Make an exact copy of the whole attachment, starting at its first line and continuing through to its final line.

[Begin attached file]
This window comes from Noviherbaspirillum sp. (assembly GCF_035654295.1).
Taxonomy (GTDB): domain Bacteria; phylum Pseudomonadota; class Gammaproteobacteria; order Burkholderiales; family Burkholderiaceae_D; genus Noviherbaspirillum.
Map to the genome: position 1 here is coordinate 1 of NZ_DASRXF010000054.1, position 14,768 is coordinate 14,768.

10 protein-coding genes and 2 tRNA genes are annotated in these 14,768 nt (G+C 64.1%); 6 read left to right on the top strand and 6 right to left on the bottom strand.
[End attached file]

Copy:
This window comes from Noviherbaspirillum sp. (assembly GCF_035654295.1).
Taxonomy (GTDB): domain Bacteria; phylum Pseudomonadota; class Gammaproteobacteria; order Burkholderiales; family Burkholderiaceae_D; genus Noviherbaspirillum.
Map to the genome: position 1 here is coordinate 1 of NZ_DASRXF010000054.1, position 14,768 is coordinate 14,768.

10 protein-coding genes and 2 tRNA genes are annotated in these 14,768 nt (G+C 64.1%); 6 read left to right on the top strand and 6 right to left on the bottom strand.